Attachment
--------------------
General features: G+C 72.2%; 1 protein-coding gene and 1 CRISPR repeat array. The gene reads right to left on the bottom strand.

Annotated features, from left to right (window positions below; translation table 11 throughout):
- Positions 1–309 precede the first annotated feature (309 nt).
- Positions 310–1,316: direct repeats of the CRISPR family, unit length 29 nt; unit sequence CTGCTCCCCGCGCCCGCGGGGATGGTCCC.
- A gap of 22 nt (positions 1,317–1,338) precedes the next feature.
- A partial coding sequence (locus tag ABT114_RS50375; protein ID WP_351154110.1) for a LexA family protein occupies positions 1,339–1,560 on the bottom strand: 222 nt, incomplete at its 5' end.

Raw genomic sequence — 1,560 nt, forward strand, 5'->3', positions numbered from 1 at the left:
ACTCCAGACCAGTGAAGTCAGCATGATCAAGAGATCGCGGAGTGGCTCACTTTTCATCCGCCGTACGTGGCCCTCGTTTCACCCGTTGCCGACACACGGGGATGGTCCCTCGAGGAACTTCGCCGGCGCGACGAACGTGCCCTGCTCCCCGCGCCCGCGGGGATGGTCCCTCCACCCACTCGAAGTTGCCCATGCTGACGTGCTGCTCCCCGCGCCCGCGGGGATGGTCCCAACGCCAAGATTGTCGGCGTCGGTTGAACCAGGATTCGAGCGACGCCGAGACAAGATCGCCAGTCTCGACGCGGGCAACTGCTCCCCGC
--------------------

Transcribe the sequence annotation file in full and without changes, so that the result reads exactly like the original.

General features: G+C 72.2%; 1 protein-coding gene and 1 CRISPR repeat array. The gene reads right to left on the bottom strand.

Annotated features, from left to right (window positions below; translation table 11 throughout):
- Positions 1–309 precede the first annotated feature (309 nt).
- Positions 310–1,316: direct repeats of the CRISPR family, unit length 29 nt; unit sequence CTGCTCCCCGCGCCCGCGGGGATGGTCCC.
- A gap of 22 nt (positions 1,317–1,338) precedes the next feature.
- A partial coding sequence (locus tag ABT114_RS50375; protein ID WP_351154110.1) for a LexA family protein occupies positions 1,339–1,560 on the bottom strand: 222 nt, incomplete at its 5' end.

Raw genomic sequence — 1,560 nt, forward strand, 5'->3', positions numbered from 1 at the left:
ACTCCAGACCAGTGAAGTCAGCATGATCAAGAGATCGCGGAGTGGCTCACTTTTCATCCGCCGTACGTGGCCCTCGTTTCACCCGTTGCCGACACACGGGGATGGTCCCTCGAGGAACTTCGCCGGCGCGACGAACGTGCCCTGCTCCCCGCGCCCGCGGGGATGGTCCCTCCACCCACTCGAAGTTGCCCATGCTGACGTGCTGCTCCCCGCGCCCGCGGGGATGGTCCCAACGCCAAGATTGTCGGCGTCGGTTGAACCAGGATTCGAGCGACGCCGAGACAAGATCGCCAGTCTCGACGCGGGCAACTGCTCCCCGC